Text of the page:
“A pickup in export values is dependent on economies in Europe, Asia, and elsewhere once again showing growth. But that too depends on how those countries manage the coronavirus and its economic fallout,” he said. 

Possible good news for higher education, hospitals

Harker also said the Federal Reserve is considering lending directly to colleges, universities, and nonprofit medical institutions to bolster them amid falling revenues. He noted that aiding those entities was even more important in Delaware, where education or health care account for 17.4% of the state’s workforce.

The University of Delaware, which Harker led from 2007 to 2015, has reported a deficit of $52 million for this fiscal year, and estimated an additional $40 million loss in revenue next fiscal year. The crisis comes at a time when universities are also facing demographic shifts of fewer college-age students and a decline in international students coming to America, Harker said.

“The challenge is going to be to help them get through this period, and then also deal with these longer-term demographic shifts,” he added.

Meanwhile hospitals are facing significant financial issues spurred by the state-mandated prohibition on elective, or non-urgent, procedures combined with the increasing cost of meeting the pandemic’s demands, Harker said. He said the Fed was keenly aware on the pressures on the health care system prior to the pandemic, especially in rural communities.

Future outlook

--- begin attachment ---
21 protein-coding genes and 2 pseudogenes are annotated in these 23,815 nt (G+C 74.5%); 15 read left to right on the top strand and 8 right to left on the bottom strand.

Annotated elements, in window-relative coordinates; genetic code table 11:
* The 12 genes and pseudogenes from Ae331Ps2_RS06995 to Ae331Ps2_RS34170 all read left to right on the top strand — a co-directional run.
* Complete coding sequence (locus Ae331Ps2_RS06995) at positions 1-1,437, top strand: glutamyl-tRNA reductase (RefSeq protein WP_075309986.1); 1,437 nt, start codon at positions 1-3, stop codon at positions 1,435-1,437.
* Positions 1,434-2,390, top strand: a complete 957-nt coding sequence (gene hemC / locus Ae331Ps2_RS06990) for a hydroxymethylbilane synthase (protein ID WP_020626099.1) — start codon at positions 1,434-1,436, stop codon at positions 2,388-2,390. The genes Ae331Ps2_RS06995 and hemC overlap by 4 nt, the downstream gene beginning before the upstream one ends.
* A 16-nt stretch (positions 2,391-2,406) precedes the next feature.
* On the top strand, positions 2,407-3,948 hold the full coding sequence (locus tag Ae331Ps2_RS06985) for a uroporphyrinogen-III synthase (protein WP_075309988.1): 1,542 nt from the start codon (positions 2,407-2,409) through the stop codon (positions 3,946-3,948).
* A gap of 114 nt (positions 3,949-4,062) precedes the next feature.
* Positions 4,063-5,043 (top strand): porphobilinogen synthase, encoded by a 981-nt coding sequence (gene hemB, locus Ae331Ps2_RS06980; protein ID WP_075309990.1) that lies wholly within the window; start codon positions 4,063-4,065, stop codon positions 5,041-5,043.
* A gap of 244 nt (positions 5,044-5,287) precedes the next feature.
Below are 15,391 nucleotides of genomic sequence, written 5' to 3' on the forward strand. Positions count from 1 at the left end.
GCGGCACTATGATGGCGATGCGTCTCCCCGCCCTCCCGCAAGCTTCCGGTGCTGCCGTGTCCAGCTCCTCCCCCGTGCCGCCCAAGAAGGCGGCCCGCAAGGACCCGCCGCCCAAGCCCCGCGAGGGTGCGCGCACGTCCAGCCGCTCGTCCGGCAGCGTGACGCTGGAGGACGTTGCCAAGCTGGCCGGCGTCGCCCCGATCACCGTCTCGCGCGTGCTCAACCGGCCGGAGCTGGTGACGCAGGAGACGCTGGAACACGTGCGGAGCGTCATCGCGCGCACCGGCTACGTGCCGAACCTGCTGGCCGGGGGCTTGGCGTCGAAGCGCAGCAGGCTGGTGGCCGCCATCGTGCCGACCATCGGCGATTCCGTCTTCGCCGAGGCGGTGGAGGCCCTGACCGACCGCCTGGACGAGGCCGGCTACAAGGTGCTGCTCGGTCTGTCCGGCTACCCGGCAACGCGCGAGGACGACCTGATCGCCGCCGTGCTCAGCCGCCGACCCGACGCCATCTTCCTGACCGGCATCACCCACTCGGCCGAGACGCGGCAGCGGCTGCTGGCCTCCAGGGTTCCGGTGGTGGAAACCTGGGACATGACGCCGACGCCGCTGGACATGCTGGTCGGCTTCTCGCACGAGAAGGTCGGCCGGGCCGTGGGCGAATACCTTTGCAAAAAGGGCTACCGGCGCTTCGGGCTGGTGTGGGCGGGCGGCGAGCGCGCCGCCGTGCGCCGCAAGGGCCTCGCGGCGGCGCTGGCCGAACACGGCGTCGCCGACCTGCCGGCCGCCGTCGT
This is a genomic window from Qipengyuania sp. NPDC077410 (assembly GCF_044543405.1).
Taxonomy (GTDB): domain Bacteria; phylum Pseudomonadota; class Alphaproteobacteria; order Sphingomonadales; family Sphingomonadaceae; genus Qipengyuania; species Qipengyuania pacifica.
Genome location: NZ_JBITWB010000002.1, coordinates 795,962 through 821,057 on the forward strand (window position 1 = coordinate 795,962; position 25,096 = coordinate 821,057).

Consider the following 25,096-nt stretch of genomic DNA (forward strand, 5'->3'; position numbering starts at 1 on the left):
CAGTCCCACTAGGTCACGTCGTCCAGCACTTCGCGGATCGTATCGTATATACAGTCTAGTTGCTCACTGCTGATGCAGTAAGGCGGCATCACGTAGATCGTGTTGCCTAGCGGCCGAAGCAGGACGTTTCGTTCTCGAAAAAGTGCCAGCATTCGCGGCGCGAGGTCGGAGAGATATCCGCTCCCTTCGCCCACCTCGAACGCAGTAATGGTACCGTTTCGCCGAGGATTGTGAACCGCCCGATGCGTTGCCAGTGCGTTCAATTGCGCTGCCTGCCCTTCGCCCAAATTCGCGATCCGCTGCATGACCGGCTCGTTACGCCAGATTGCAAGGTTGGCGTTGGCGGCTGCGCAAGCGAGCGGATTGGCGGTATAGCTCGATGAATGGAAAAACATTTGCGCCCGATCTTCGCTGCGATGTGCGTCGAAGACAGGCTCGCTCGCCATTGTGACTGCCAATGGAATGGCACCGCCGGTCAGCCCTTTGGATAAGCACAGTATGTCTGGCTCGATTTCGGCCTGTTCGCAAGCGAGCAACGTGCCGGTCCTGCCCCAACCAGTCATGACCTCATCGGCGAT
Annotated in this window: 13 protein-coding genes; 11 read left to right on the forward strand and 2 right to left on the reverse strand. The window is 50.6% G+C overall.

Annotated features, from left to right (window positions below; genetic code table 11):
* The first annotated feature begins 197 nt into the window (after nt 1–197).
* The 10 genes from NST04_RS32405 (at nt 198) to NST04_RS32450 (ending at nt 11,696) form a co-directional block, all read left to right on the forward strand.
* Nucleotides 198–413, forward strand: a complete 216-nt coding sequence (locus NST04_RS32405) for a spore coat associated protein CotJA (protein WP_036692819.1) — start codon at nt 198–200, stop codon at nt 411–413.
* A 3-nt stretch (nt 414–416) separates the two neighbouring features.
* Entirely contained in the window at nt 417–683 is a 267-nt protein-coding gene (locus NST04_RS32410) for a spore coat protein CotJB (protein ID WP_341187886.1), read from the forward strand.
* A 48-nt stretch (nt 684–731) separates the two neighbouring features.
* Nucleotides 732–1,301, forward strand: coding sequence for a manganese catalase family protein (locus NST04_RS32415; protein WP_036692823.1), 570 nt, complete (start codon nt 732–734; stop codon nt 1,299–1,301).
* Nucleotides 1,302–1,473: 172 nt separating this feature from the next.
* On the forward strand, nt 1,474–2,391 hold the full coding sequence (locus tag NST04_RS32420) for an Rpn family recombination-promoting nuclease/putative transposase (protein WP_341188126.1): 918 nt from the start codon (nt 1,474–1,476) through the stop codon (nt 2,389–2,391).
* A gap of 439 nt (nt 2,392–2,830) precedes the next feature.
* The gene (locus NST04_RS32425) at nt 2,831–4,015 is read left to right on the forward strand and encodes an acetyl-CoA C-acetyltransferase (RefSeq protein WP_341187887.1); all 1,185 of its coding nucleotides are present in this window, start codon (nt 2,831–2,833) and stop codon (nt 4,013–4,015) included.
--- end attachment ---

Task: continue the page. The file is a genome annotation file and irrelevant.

Several times in his call with the chamber, Harker stressed that the economic recession was not purely the result of government-mandated shutdowns. Data shows that consumers were curtailing their travel and spending before such actions were taken by states, he said.

“Consumers were voting with their feet — or at least with their wallets,” he said. “Until the virus itself is under control, even as more states gradually open up, we can expect the economy to underperform relative to where it was just a couple of months ago.”

Harker stressed the need for an “intelligent” reopening of the economy, and offered two possible outcomes for 2020, one more optimistic than the other.

If the economy largely opens in June, technology is in place to contain the virus’s spread, and there is no second wave in the fall, Harker said that he expects a significant economic rebound in the second half of 2020. That recovery would fall short of offsetting losses in the first half of 2020, but 2021 would show better growth, Harker opined.

In the less optimistic scenario, where the economy is opened too quickly and a significant second wave of the virus occurs, Harker projected a flat second half of 2020 and a “painful economic contraction of [gross domestic product] in 2021 as shutdowns are reintroduced.”

“Not only would this be a health catastrophe, but it would reverse the recovery as well,” he said.

By Jacob Owens